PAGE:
A while back, I shared Indicator’s impressions of flying the De Havilland Mosquito – and promised to bring you more from that Flight magazine series. Time to make good on the offer… So, following our recent jaunt across America in four Fairey Swordfish, it seems most relevant to share a quick sketch of the venerable ‘Stringbag’.
Time off for good behaviour
One of the more pleasant wartime holidays from the normal military aircraft flying routine – during the short periods of summer, at least – was that of being given a delivery or test job on a Fairey Swordfish.
The routine at the average maintenance unit involved more or less continuous concentration, since we were habitually leaping from one then-modern aircraft to another, with a choice of anything up to a score of different types.
So the Swordfish’s rest-cure effect was simply that of flying something with which there was no need to concentrate on ‘drill-sequence’ or on memorising different positions of the hydraulic and other controls, as well as all the revolution and boost figures for take-off, climbing and cruising flight.
A pilot’s holiday
With its fixed-pitch airscrew, fixed undercarriage, and unflapped wings, the Swordfish was virtually a one-control aircraft—discounting the movements of the rudder pedals and control column which, in any complicated aircraft, are pushed around quite without conscious thought.
What’s more, the Swordfish felt so safe that the only real personal risk involved in flying this airship seemed to be incurred in climbing up to or out of its pulpit-like cockpit.
Twisting the tail
Despite having any of the normal complications, however, the Swordfish did possess one or two rather strange controls – including a means of increasing the droop of the ailerons so they would provide something in the way of mildly flap-like characteristics. I don’t remember this control ever being used on our ordinary flights.
Also, and unlike any other aircraft at the time, the Swordfish’s fore and aft trimmer was a genuine incidence-changing gear – an early all-flying tailplane – and the rudder-bias, which was adjusted by a little wheel on the right-hand side of the cockpit, was ‘powered’ by an elastic cord. This turned out to be a good deal more effective than the similar system used in Tiger Moths, and it was a good idea to remove as much of the tension as possible before throttling right back for landing.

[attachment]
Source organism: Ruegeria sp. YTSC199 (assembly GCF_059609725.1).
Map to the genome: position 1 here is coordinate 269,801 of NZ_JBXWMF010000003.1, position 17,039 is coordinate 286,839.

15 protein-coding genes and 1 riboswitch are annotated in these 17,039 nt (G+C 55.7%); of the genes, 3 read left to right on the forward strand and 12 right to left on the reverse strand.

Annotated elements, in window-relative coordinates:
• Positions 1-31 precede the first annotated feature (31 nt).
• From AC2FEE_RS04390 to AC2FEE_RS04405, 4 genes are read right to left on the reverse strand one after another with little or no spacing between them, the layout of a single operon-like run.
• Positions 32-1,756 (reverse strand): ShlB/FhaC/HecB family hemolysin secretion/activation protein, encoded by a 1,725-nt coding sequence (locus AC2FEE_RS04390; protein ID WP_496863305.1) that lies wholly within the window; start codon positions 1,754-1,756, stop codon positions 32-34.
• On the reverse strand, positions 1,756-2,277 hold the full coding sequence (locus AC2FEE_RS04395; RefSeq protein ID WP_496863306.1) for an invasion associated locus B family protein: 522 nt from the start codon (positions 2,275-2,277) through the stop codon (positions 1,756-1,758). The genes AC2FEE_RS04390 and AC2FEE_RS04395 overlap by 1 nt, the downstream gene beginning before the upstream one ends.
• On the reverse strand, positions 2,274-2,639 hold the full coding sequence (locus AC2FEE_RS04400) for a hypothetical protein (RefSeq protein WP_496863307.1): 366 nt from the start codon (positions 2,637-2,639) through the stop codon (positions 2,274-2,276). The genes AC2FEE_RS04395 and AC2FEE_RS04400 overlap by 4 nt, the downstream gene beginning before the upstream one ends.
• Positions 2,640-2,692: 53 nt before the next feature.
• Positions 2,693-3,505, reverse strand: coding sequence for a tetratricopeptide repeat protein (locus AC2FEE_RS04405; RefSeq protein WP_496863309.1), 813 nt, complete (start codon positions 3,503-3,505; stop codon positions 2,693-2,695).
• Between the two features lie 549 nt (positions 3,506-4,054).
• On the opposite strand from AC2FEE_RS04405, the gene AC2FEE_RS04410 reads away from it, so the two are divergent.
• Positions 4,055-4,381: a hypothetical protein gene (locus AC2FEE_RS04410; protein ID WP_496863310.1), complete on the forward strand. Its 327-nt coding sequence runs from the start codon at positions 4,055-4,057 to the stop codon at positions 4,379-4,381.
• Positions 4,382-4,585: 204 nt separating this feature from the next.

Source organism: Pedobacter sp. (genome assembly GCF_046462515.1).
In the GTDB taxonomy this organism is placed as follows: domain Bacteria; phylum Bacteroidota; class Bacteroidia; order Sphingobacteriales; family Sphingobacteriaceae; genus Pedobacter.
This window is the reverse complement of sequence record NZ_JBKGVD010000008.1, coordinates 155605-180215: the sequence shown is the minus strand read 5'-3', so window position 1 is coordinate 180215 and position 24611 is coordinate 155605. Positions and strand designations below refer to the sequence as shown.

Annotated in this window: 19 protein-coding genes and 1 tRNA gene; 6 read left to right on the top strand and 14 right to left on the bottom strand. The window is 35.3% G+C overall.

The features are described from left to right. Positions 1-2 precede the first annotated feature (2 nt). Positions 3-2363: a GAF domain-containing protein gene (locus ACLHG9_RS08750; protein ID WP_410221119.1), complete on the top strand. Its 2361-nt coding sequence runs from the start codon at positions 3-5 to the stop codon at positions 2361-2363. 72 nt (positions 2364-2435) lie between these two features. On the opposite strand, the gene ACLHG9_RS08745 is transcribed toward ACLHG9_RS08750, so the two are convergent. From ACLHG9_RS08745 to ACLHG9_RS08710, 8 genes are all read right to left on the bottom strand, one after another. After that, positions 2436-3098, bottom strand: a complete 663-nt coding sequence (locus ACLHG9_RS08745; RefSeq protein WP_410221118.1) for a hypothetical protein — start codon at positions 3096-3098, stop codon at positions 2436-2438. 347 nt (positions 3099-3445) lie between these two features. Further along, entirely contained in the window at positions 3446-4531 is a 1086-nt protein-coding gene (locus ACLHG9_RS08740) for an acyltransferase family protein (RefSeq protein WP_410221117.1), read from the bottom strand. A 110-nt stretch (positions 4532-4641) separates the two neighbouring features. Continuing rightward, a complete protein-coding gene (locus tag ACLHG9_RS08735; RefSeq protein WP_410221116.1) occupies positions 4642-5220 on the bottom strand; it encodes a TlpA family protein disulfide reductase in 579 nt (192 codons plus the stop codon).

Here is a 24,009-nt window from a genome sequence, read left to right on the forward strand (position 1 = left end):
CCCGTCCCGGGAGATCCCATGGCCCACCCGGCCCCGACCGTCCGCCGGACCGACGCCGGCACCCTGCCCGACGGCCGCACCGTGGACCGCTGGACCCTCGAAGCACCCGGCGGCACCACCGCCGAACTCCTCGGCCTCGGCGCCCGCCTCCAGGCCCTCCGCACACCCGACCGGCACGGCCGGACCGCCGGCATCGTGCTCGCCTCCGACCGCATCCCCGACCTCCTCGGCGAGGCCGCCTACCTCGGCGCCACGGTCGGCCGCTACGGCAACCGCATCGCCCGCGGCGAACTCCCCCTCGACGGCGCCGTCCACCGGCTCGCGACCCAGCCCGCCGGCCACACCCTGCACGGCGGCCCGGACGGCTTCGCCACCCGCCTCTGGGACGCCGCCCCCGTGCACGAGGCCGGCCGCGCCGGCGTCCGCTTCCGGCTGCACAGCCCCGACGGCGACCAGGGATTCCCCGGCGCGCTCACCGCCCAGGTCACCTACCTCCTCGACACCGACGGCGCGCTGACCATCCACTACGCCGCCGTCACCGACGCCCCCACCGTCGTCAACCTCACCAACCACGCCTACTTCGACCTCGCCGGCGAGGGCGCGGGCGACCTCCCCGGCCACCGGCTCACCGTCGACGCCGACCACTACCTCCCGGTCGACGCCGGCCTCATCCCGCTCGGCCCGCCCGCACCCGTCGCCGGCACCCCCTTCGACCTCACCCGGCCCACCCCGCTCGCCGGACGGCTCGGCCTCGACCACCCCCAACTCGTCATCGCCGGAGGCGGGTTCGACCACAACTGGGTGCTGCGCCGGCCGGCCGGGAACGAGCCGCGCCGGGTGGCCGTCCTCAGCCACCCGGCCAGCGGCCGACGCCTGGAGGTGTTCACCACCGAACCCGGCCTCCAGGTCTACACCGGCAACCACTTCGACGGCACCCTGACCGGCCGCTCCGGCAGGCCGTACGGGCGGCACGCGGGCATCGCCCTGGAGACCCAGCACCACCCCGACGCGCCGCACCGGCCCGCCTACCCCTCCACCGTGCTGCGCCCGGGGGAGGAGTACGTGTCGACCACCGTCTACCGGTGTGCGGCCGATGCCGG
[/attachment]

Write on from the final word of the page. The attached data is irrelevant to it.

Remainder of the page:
A disarming quirk or two
During my first trip in a Swordfish, I remember being somewhat disturbed because I couldn’t find any obvious way to check the fuel level. Even the fact that I felt an unbound (if misguided) confidence in my ability to put the Swordfish down in any of the open fields below didn’t remove the anxiety. It was only after the flight that I learned the fuel gauge was viewed through a hole in the dashboard, and only then after it had been illuminated by switching on a special electric light.
The particular Swordfish which our unit held ran at quite alarmingly high oil temperatures too. This was another source of minor anxiety, as I progressively reduced the already low boost in an effort to keep the figure below a supposed danger mark. Evidently our Swordfish was one that had had its oil cooler modified for Arctic flying conditions. Either that, or someone had simply failed to connect up the oil cooler properly.
In touch with the elements
Accustomed as we were to rushing around the sky in little transparent canopies, within which there were no particular sensations of either motion or connection with the outside world, you truly felt as if you were airborne when you were sitting in the open cockpit of a Swordfish.
Not only could the air be almost seen as it passed over the wings, but the continuous draught was a reminder that even speeds as low as 90 knots could produce quite a gale.
And up front, beneath the narrow-chord engine cowling, the valve gear could clearly be seen in action, while the metal airscrew flailed around quietly to the accompaniment of a very typical reduction-gear rattle from the trusty Bristol Pegasus engine.
This review first appeared in Flight magazine of August 29th, 1946,
as part of their In The Air series by ‘Indicator’.
Next post, I’ll step things up eight-fold – in terms of engines; if not weight, power, speed, armament, crew numbers, etc – with Indicator’s comparison of the B-17 and B-24 in RAF service. Two heavies for the price of one! (And then I think we’ll leave the 1940s for a while…)